Walt Disney Studios’ latest entry in its Maleficent movie franchise Tuesday. The property’s second (and hopefully last) entry in the property, Maleficent: Mistress of Evil, is a visually impressive work. This is the most notable reason for audiences to view the movie. While the movie’s visual effects are impressive, the movie’s story does quite a bit to detract from its overall presentation, sadly. The bonus content adds a little (and only a little) appeal to the presentation of the movie’s home release and is worth at least one watch, too. Each item noted is important in its own right to the whole of the movie in its home release. All things considered, Maleficent: Mistress of Evil falls just as short of expectations as its predecessor.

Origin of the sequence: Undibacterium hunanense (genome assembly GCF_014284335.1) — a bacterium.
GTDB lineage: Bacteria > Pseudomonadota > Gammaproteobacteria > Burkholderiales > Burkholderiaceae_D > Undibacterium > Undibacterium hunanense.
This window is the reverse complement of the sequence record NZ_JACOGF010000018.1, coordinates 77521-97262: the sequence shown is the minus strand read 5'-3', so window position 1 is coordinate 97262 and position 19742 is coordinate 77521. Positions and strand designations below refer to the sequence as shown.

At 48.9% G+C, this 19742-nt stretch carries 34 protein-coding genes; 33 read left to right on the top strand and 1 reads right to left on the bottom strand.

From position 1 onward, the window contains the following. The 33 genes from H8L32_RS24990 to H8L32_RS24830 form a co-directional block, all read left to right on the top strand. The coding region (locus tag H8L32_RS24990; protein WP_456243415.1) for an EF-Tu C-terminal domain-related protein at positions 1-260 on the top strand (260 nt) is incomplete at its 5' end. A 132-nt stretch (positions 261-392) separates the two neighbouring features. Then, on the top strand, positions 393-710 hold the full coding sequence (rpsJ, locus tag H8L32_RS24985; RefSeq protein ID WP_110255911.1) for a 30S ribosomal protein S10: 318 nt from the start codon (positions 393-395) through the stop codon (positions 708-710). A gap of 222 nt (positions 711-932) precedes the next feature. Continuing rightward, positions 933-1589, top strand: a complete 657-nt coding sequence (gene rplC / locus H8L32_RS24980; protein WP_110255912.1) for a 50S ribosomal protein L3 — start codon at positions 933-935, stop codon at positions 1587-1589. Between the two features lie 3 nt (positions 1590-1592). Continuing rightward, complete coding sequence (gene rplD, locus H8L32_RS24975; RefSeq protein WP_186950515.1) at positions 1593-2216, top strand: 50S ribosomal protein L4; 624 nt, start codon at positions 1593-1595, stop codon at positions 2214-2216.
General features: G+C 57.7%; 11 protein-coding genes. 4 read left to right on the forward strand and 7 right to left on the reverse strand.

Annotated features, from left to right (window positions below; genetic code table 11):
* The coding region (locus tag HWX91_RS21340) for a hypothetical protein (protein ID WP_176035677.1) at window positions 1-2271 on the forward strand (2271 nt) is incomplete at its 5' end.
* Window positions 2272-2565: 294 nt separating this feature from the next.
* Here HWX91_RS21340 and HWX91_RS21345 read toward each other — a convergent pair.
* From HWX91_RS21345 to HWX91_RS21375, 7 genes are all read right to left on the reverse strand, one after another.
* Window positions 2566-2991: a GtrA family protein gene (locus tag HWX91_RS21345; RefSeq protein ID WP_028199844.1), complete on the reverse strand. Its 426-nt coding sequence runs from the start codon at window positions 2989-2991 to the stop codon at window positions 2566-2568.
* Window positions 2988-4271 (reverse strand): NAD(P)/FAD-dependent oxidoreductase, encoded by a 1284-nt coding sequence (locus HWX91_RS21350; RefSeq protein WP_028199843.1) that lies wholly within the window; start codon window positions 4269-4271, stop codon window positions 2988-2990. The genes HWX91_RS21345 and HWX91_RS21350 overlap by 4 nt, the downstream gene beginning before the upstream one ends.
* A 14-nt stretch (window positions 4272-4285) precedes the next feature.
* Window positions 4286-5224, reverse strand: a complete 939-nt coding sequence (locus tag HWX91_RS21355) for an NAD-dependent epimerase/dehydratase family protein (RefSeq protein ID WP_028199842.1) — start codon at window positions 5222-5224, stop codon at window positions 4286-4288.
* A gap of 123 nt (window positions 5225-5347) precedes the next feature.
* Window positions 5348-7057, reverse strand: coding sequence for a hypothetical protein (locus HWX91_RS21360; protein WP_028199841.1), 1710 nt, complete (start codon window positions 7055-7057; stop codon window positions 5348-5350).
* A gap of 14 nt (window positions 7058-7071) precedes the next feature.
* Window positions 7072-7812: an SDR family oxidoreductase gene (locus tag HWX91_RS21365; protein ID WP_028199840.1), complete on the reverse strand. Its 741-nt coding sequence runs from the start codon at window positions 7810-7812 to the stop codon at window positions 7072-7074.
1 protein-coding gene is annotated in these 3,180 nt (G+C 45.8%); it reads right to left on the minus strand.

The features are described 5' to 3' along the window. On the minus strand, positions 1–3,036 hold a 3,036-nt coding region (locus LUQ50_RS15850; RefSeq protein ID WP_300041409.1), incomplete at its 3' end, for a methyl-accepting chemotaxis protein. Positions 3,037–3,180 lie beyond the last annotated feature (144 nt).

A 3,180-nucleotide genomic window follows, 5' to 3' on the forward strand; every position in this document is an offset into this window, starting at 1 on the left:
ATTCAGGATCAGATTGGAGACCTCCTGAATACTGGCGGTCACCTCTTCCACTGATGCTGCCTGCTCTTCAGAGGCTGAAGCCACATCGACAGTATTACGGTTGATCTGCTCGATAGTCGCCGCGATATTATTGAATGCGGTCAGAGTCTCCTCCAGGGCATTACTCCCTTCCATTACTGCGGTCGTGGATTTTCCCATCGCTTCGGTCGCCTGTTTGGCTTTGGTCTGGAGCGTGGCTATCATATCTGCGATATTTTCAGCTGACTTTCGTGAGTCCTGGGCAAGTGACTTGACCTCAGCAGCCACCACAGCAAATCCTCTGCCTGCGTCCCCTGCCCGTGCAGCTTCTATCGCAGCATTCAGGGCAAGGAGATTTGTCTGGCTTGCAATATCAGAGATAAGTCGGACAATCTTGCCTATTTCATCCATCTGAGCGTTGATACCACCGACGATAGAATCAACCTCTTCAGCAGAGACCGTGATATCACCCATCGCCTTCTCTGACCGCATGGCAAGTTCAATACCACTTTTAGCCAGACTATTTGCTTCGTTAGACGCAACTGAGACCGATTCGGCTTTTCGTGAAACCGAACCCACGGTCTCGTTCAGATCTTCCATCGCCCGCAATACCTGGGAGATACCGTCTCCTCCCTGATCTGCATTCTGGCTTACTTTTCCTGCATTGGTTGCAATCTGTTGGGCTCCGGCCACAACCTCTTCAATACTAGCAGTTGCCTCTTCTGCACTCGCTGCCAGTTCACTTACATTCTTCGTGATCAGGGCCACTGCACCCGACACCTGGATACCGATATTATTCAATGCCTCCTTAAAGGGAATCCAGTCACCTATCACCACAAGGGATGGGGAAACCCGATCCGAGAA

Walt Disney Studios’ Maleficent: Mistress of Evil is a work that is worth at least one watch, but sadly little more than that. It is not a total loss. That is due in large part to its visual effects. The special effects and visuals in general make the movie the proverbial “feast for the eyes.” The rich, lush landscapes that are presented throughout the movie, and their bright colors give this otherwise brooding story a mood that will, in itself, ensure viewers’ engagement if not entertainment. Even the scenes involving the dungeon laboratory have their own brightness so as to not make those scenes too foreboding for audiences. Add to that the fact that many of the special effects used throughout were handled expertly. It is known that the effects in question were computer generated. However, even with that in mind, there was a certain balance in the live action and computer generated elements. That attention to detail made a moment such as the movie’s epic final battle fully engaging. It makes suspension of disbelief easier. Even in a moment, such as when Maleficent is in the cave with the other Fae, there are clearly some CG elements set along with the live action elements. Again, attention to detail here blurred the line between the computer and live action. Even in the moment when Maleficent is making her way across the river, the creation of the bridge is clearly computer generated, but it never looks so computer generated that it looks cheesy. Those behind the movie’s visual effects are to be commended for that attention to detail. This is just one more of many examples of what makes the movie’s visual effects noteworthy. All things considered, the visual effects overall go a long way toward making Maleficent: Mistress of Evil worth at least one watch.